Therefore, if you want to overcome your fear of writing, then you must face this fear and deal with the manifestation, the fear lurking underneath the surface, and work to rid your system of this fear of writing.

“You cannot conquer that which you don’t know.” I don’t know who said that, but someone must have said it.

But, to understand how fear works, we have to look into psychology. In general, understanding fear has been one of the psychologists’ goals for years, and they have labored to find out why people are afraid and how they can overcome those fears.

If you discover that your fear of writing originates from simple roots such as lack of self-belief or fear of rejection, then simple solutions such as therapy or boosting your self-esteem can help you overcome it.

But, if the fear of writing has severe causes like Scriptophobia, then therapy is an effective solution.

2. Therapy

Just like other forms of phobia, therapy may be advantageous for treating someone with Scriptophobia or graphophobia.

The kind of therapies that work for other phobias also work phobias associated with writing. For instance, exposure therapy is an effective form of treatment for people suffering from Scriptophobia. In this type of therapy, the therapist slowly exposes the patient to their phobia over a certain amount of time.

The underlying concept is that if they frequently expose the patient to that which they fear, the impact of the phobia will lessen over time.

Some may resort to anti-anxiety or antidepressant medication, but without using the doctor’s recommendation or any form of therapy may not be very effective in the long run.

3. Look to Writers You Admire for Inspiration

Sometimes, you’re afraid to write because you’re intimidated by famous writers and are afraid that you’ll never measure up, that is utterly unnecessary.

Instead of envying them or being intimidated by their success, use their stories to inspire yourself. You have to take some time to research them and read their works.

There are a lot of platforms that you can use to learn about writing greats like Hemmingway, Shakespeare, or Dr. Seuss

If you fear writing because you’re intimidated by successful writers who publish multiple books each year, don’t compare yourself to them! The more successful they become, the more stressed you’ll be if you’re trying to compete with them.

4. Take Breaks When Writing Gets Hard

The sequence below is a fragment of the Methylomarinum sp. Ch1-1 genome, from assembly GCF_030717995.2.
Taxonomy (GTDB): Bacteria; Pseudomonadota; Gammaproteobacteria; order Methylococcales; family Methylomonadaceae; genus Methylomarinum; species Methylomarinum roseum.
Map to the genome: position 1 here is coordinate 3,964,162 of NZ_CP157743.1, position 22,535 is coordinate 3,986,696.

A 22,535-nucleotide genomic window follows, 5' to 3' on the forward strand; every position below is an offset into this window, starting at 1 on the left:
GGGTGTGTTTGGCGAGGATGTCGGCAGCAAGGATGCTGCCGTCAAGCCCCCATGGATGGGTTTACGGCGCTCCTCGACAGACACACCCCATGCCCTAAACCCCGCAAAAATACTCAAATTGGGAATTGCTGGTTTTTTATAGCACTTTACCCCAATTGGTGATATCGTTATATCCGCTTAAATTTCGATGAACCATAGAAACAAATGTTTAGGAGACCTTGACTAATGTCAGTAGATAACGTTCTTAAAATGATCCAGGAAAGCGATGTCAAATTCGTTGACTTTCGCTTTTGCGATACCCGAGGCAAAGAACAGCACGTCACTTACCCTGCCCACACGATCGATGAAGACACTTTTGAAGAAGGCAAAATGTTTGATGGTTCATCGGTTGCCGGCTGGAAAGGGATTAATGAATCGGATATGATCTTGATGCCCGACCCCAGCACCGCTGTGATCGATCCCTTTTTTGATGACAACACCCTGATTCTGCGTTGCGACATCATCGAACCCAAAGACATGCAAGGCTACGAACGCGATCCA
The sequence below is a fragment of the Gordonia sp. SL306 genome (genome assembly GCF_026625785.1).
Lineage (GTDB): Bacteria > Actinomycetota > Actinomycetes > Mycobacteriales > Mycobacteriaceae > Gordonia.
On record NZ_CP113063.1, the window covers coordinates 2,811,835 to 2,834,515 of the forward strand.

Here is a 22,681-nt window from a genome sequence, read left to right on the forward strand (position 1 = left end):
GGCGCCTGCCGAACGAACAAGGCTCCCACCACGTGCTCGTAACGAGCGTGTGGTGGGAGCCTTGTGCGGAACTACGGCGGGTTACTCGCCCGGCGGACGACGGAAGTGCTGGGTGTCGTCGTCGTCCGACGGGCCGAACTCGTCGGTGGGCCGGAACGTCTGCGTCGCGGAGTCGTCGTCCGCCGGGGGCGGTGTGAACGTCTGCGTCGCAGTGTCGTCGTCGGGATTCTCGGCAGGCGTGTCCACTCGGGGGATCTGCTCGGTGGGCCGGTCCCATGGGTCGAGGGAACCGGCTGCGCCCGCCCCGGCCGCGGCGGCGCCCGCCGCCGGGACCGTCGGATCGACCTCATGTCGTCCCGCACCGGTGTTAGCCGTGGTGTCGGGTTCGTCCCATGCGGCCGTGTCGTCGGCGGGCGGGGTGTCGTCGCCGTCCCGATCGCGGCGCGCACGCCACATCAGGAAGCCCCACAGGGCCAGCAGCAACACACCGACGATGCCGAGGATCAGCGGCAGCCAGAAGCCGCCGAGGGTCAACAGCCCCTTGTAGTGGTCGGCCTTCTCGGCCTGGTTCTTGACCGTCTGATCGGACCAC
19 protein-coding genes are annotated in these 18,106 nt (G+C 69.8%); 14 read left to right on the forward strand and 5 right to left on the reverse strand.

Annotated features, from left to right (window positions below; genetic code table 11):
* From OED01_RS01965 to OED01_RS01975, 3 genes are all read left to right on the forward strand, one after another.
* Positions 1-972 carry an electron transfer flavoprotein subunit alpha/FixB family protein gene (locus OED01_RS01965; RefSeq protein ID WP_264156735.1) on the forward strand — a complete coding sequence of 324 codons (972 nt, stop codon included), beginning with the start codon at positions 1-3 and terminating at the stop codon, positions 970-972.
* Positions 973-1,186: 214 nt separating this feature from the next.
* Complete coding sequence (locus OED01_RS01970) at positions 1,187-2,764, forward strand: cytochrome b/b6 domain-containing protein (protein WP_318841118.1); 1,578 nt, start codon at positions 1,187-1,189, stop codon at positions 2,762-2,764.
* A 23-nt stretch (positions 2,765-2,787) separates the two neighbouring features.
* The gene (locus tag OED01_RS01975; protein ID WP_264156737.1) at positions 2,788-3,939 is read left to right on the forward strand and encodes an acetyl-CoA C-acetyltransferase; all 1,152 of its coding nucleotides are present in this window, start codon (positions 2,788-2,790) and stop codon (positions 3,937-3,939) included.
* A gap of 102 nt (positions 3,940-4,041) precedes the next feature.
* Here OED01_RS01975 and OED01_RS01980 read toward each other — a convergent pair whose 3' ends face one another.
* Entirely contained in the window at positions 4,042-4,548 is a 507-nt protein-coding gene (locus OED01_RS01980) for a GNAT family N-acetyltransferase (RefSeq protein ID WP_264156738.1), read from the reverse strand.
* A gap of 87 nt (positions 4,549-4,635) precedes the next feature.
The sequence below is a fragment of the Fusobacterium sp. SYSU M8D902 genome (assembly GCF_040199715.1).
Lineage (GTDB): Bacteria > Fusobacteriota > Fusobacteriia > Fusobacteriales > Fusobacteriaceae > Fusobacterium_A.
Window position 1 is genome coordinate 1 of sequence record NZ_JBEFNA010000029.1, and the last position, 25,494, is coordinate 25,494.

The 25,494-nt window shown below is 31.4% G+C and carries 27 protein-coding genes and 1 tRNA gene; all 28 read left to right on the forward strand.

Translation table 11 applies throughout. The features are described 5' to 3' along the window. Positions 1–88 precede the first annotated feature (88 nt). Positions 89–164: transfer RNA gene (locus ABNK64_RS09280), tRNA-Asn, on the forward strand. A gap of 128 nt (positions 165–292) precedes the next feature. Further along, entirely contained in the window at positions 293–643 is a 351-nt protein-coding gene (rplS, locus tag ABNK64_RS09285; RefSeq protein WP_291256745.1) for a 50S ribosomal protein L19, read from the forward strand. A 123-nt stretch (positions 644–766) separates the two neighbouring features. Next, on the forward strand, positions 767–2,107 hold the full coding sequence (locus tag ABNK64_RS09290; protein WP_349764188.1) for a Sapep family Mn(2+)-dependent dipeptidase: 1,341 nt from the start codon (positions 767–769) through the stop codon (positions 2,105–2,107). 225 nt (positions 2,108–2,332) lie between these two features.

a writer was exhausted and needed to rest.
A writer was exhausted and needed to rest.

It can be extremely frustrating to spend hours working on a new article or book chapter only to find yourself stuck and not knowing how to fix your problem.

To combat this fear and frustration, take regular breaks and stops and give yourself time to think over what you’ve written so far. Come back later with fresh eyes and renewed focus.

5. Stay Away from Social Media for a While

Social media is known as a breeding ground for fear. We see all these beautiful people with perfect lives and no fear, so we fear that we will never be as good as them.

If you fear writing because of your fear of being perceived as inadequate by those around you, stay away from social media for the duration of your project!

6. Never Give Up on Your Story

Almost everyone feels some type of fear when they begin to write their first book or articles for publication.

Either that or you’re too excited!

You can’t let this fear stop you from writing your story, you can’t let it win! The only way to overcome writing fears is to keep going even when it gets hard.

Keep telling yourself that no one will publish your work if it’s not good enough, so give everything you have before giving up completely.

7. Learn to Ignore Your Doubts

No matter how hard you try, you will always have doubts about your ability to succeed as a writer.

Instead of fighting these fears by trying to silence them, learn to ignore them altogether. You can be confident in your ability without knowing that you’ll never fail, but if fear ever comes knocking on the door again, tell it that it’s no longer welcome.

8. Remind Yourself That Everyone a Voice

Don't compare yourself to others
“Don’t compare yourself to others”

You may think that you’re the only one who has the fear of writing, but that fear is universal. Billions of people struggle with fear daily and worry that they don’t have what it takes to get their words down on paper.

Even if you fear writing more than most, remember this: so do all the other writers in the world!

So, how do they do it? They know that they can’t write like everyone else, that the uniqueness of their voice is what made them successful. If you recognize this fact, you can overcome more than half of your writing fears.

9. Brainstorm Before Writing

The fear of writing can be attributed to many things. However, the one thing that is clear across all types of writers is how difficult it can be for them to get started with their work.

When you are struggling with finding inspiration or motivation to write, think about what may have caused this feeling, and then try using some techniques like brainstorming ideas ahead of time so you don’t feel overwhelmed when starting your next post.

Writing isn’t easy but taking steps in advance to reduce stress before sitting down at the keyboard should help alleviate any anxiety associated with “writer’s block.”

a skilled writer brainstorms ideas before writing her story
A skilled writer brainstorms ideas before writing her story.


One difference between successful writers and those who are not can be summed up in one word: fear. 

Those who fear success don’t believe that they deserve to succeed. They fear failure and fear success, so they fear writing. But fear does not create a successful writer. Creating a successful career in writing is a process of overcoming fear.

Remember: most great ideas don’t come from inspiration alone, but perspiration. Be willing to put in the hours and effort, and fear will lose all power over you.

Photo of author


Jessica started off as an avid book reader. After reading one too many romance novels (really... is it ever really enough?), she decided to jump to the other side and started writing her own stories. She now shares what she has learned (the good and the not so good) here at When You Write, hoping she can inspire more up and coming wordsmiths to take the leap and share their own stories with the world.